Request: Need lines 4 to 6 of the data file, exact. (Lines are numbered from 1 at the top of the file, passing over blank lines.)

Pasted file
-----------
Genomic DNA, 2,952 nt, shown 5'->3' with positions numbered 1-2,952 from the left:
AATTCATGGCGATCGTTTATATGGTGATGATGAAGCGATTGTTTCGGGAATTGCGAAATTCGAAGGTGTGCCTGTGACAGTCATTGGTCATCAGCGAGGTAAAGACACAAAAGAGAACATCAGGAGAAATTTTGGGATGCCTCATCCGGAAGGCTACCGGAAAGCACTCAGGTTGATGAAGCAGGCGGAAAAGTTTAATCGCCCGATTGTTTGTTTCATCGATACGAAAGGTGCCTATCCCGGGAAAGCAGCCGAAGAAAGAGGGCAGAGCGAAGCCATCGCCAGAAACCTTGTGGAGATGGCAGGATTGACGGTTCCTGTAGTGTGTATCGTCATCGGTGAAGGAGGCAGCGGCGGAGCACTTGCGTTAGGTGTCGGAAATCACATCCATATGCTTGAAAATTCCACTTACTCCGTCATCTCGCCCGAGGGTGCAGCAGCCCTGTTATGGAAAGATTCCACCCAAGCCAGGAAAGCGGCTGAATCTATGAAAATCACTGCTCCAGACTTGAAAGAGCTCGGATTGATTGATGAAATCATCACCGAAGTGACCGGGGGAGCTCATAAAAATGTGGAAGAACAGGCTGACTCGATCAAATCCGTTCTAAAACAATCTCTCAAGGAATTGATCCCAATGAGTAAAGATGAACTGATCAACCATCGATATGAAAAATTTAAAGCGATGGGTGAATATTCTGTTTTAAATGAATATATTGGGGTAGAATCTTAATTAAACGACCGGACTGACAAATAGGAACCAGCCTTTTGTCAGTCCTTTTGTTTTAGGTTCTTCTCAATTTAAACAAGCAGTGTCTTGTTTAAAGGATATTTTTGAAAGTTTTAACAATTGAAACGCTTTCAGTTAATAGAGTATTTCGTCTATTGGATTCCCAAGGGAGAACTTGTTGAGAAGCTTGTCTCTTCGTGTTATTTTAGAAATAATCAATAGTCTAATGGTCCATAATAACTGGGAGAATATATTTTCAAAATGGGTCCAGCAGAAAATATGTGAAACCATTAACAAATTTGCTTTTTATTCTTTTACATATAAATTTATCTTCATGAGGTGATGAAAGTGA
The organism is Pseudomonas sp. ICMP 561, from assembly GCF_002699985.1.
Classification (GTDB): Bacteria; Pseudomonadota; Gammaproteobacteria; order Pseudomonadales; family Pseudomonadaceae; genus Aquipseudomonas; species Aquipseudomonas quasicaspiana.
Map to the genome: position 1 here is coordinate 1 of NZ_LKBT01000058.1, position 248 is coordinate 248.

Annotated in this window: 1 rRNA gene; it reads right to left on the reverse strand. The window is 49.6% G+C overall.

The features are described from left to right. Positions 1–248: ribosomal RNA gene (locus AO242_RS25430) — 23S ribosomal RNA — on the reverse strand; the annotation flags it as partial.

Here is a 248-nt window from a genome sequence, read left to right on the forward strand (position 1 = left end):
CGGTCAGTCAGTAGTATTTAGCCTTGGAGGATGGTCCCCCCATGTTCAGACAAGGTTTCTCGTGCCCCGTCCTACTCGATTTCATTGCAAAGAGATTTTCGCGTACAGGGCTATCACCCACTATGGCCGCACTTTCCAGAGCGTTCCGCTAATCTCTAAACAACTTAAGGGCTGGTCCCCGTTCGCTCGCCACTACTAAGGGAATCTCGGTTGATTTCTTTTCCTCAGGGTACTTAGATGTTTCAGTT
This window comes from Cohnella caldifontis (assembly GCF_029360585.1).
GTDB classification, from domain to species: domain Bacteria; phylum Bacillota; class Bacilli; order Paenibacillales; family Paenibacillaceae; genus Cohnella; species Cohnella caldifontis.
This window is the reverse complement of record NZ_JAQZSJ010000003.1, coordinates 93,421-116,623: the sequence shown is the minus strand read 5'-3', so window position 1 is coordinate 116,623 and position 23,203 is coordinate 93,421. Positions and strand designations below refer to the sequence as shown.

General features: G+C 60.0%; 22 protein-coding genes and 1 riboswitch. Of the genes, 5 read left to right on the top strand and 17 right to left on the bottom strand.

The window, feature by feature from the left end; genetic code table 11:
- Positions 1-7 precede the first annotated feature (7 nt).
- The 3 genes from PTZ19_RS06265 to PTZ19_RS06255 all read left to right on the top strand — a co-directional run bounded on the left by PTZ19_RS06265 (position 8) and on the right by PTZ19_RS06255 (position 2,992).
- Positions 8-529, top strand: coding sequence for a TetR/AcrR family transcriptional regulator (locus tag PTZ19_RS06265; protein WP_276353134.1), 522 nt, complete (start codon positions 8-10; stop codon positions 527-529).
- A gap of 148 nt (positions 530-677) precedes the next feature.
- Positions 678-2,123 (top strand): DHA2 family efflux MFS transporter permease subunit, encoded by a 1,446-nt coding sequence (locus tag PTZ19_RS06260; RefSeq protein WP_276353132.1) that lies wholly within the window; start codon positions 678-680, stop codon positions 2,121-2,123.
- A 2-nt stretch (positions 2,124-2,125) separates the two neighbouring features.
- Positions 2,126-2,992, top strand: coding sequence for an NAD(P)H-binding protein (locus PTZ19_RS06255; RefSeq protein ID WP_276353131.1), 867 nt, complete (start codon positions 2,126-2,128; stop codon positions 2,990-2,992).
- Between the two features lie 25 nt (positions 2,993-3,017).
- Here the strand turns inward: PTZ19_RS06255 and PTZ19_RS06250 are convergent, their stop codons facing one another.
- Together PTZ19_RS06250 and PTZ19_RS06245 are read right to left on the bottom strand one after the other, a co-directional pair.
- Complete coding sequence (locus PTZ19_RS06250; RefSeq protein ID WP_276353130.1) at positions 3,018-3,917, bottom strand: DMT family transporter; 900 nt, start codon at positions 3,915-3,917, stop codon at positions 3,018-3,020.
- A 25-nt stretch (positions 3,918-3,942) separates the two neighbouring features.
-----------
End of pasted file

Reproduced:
Classification (GTDB): Bacteria; Pseudomonadota; Gammaproteobacteria; order Pseudomonadales; family Pseudomonadaceae; genus Aquipseudomonas; species Aquipseudomonas quasicaspiana.
Map to the genome: position 1 here is coordinate 1 of NZ_LKBT01000058.1, position 248 is coordinate 248.

Annotated in this window: 1 rRNA gene; it reads right to left on the reverse strand. The window is 49.6% G+C overall.